Training intuitively counts for a lot. If you don’t have the mojo on a given day, you don’t have to throw in the towel on the workout. It means you need to have a couple of other training fallbacks in your pocket.
Maybe you don’t have what it takes for the heavy back squats or deadlifts in your program. So lower the load and volume, or maybe switch to something less neurally demanding like leg presses or hip thrusts. If your bench press or strict presses just aren’t agreeing with your joints today, do dips, plate-loaded presses, or this banded variation:
The world won’t end if you don’t hit your numbers. There will be more workouts to get back on track. Don’t panic. Your body will thank you.
Talk to anyone who’s been lifting heavy for long enough and they’ll have injuries. It’s just the way it goes.
Before anyone interjects with “smart training should never get you injured,” it’s a nice thought, but it doesn’t translate in practice. Everyone’s morphology and durability are different. There are sliding scales existing within sliding scales on a huge matrix of grey area that defines the unpredictability of the human body. An experienced lifter focused on moving heavy things has probably, at the very least, tweaked something.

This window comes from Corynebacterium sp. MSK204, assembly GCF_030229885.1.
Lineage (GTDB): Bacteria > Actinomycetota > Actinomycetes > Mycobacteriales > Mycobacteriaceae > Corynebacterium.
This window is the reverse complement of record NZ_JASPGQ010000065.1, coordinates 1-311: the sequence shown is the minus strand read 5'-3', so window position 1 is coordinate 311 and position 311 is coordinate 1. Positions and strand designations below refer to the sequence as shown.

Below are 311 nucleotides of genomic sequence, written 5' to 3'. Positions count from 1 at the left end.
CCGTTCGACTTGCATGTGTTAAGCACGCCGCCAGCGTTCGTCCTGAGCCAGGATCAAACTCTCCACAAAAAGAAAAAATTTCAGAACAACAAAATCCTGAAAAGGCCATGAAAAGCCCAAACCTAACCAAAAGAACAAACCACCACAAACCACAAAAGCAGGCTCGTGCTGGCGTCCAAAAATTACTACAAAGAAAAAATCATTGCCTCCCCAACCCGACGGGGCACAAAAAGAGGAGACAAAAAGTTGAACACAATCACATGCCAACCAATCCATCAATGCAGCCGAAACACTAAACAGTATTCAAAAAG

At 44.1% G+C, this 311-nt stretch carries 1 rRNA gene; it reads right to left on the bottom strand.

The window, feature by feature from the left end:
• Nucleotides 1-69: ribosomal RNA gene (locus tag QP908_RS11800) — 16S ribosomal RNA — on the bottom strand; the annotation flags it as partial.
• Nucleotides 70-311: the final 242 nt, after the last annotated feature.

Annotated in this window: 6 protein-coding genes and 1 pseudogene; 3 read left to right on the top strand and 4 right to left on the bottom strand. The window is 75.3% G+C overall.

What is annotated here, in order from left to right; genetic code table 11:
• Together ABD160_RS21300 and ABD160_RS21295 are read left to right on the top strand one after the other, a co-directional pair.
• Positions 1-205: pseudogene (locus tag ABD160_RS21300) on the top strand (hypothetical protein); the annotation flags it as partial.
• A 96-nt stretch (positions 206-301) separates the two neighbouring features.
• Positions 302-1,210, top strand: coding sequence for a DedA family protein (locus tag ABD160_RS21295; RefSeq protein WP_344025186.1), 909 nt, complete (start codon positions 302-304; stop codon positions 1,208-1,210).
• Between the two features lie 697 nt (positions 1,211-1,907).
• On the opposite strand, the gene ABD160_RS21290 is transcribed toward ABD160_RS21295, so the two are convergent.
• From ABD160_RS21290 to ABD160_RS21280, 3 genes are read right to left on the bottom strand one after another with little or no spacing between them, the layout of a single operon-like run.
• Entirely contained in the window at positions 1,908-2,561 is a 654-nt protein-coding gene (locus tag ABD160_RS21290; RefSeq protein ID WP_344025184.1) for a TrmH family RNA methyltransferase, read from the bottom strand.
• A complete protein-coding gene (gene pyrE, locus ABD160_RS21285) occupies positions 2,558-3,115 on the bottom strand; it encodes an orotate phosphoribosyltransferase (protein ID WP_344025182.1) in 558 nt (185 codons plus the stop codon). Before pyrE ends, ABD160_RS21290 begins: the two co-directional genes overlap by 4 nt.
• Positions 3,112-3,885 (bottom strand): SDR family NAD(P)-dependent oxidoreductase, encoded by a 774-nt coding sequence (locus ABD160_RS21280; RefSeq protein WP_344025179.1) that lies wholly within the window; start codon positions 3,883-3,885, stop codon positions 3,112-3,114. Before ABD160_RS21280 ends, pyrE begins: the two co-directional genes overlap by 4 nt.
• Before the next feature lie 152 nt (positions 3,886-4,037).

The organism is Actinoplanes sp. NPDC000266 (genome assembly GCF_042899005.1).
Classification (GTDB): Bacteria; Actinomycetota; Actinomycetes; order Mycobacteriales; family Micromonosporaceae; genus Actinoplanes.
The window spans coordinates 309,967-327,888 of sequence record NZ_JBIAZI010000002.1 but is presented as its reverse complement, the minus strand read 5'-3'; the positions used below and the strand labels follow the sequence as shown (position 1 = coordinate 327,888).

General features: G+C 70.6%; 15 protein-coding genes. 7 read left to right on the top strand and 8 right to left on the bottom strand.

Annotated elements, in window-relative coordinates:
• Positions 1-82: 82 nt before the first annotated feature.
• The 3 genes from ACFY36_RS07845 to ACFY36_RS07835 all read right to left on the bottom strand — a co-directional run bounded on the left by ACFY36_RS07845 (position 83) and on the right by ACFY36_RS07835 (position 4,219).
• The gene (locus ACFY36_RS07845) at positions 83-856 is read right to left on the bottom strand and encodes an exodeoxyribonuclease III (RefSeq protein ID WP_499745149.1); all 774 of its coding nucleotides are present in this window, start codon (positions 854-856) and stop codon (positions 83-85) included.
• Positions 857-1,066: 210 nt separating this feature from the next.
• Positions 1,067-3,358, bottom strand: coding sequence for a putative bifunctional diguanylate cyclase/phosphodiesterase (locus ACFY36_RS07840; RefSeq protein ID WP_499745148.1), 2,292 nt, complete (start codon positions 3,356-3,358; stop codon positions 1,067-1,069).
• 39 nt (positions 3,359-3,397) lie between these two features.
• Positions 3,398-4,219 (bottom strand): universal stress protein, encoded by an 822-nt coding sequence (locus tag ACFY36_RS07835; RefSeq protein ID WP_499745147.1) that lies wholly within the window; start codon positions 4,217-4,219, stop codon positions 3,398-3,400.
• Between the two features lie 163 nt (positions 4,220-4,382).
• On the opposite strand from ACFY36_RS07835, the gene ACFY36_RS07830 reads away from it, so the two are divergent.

Spending time sidelined is part of the game. And a few weeks in rehab mode is still a better tradeoff than a lifetime of weakness outside the gym.
But smart lifters stay on top of impending problems – and even ahead of them – by investing some money into regular tune-ups. My favorites are chiropractic and massage therapy.
Chiro takes a holistic look at the body to find skeletal imbalances or note underactive muscles. Massage sessions not only bring the CNS down in the name of relaxation but also work on wound-up tissue that needs better circulation to bring things back to balance. Sometimes, you need a pair of hands to just get in there!